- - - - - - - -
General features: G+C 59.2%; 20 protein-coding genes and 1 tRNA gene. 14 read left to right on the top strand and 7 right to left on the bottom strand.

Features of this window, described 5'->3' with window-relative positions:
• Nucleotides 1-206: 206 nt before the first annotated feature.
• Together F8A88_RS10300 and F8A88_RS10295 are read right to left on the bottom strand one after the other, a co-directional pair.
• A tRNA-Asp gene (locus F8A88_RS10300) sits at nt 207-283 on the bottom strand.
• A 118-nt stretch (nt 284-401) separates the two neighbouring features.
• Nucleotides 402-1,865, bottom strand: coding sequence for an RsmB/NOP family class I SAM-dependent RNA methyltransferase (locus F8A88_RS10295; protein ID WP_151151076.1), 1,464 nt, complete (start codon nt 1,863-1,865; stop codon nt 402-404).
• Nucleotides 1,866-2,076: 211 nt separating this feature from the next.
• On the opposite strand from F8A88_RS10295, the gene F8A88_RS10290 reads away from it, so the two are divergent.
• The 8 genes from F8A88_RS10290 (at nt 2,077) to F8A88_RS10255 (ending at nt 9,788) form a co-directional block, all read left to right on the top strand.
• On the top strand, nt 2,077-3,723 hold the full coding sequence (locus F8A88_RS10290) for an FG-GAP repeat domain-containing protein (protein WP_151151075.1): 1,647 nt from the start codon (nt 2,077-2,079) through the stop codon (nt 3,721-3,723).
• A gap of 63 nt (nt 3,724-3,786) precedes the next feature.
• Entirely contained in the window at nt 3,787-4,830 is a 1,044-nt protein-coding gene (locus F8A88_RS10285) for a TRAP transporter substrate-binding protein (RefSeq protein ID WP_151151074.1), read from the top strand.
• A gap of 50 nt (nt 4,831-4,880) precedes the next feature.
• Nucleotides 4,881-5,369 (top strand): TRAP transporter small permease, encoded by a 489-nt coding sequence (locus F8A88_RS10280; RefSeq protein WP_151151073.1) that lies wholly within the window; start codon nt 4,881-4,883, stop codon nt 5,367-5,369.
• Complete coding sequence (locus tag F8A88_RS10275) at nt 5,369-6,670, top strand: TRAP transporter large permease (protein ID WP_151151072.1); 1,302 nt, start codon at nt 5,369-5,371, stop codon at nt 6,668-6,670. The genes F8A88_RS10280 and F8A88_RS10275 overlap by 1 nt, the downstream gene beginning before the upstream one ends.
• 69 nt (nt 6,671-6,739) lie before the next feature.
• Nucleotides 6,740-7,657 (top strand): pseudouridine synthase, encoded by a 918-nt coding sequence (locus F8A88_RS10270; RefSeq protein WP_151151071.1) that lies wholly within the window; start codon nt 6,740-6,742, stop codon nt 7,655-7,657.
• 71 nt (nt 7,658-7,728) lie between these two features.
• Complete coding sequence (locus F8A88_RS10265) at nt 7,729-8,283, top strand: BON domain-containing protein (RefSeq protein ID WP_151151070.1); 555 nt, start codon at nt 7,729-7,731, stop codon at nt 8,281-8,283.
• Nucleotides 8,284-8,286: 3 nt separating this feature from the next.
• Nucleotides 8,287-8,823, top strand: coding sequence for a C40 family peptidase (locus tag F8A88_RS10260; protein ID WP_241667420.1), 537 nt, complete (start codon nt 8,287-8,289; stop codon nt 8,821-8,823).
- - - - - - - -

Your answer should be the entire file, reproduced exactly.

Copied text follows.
General features: G+C 59.2%; 20 protein-coding genes and 1 tRNA gene. 14 read left to right on the top strand and 7 right to left on the bottom strand.

Features of this window, described 5'->3' with window-relative positions:
• Nucleotides 1-206: 206 nt before the first annotated feature.
• Together F8A88_RS10300 and F8A88_RS10295 are read right to left on the bottom strand one after the other, a co-directional pair.
• A tRNA-Asp gene (locus F8A88_RS10300) sits at nt 207-283 on the bottom strand.
• A 118-nt stretch (nt 284-401) separates the two neighbouring features.
• Nucleotides 402-1,865, bottom strand: coding sequence for an RsmB/NOP family class I SAM-dependent RNA methyltransferase (locus F8A88_RS10295; protein ID WP_151151076.1), 1,464 nt, complete (start codon nt 1,863-1,865; stop codon nt 402-404).
• Nucleotides 1,866-2,076: 211 nt separating this feature from the next.
• On the opposite strand from F8A88_RS10295, the gene F8A88_RS10290 reads away from it, so the two are divergent.
• The 8 genes from F8A88_RS10290 (at nt 2,077) to F8A88_RS10255 (ending at nt 9,788) form a co-directional block, all read left to right on the top strand.
• On the top strand, nt 2,077-3,723 hold the full coding sequence (locus F8A88_RS10290) for an FG-GAP repeat domain-containing protein (protein WP_151151075.1): 1,647 nt from the start codon (nt 2,077-2,079) through the stop codon (nt 3,721-3,723).
• A gap of 63 nt (nt 3,724-3,786) precedes the next feature.
• Entirely contained in the window at nt 3,787-4,830 is a 1,044-nt protein-coding gene (locus F8A88_RS10285) for a TRAP transporter substrate-binding protein (RefSeq protein ID WP_151151074.1), read from the top strand.
• A gap of 50 nt (nt 4,831-4,880) precedes the next feature.
• Nucleotides 4,881-5,369 (top strand): TRAP transporter small permease, encoded by a 489-nt coding sequence (locus F8A88_RS10280; RefSeq protein WP_151151073.1) that lies wholly within the window; start codon nt 4,881-4,883, stop codon nt 5,367-5,369.
• Complete coding sequence (locus tag F8A88_RS10275) at nt 5,369-6,670, top strand: TRAP transporter large permease (protein ID WP_151151072.1); 1,302 nt, start codon at nt 5,369-5,371, stop codon at nt 6,668-6,670. The genes F8A88_RS10280 and F8A88_RS10275 overlap by 1 nt, the downstream gene beginning before the upstream one ends.
• 69 nt (nt 6,671-6,739) lie before the next feature.
• Nucleotides 6,740-7,657 (top strand): pseudouridine synthase, encoded by a 918-nt coding sequence (locus F8A88_RS10270; RefSeq protein WP_151151071.1) that lies wholly within the window; start codon nt 6,740-6,742, stop codon nt 7,655-7,657.
• 71 nt (nt 7,658-7,728) lie between these two features.
• Complete coding sequence (locus F8A88_RS10265) at nt 7,729-8,283, top strand: BON domain-containing protein (RefSeq protein ID WP_151151070.1); 555 nt, start codon at nt 7,729-7,731, stop codon at nt 8,281-8,283.
• Nucleotides 8,284-8,286: 3 nt separating this feature from the next.
• Nucleotides 8,287-8,823, top strand: coding sequence for a C40 family peptidase (locus tag F8A88_RS10260; protein ID WP_241667420.1), 537 nt, complete (start codon nt 8,287-8,289; stop codon nt 8,821-8,823).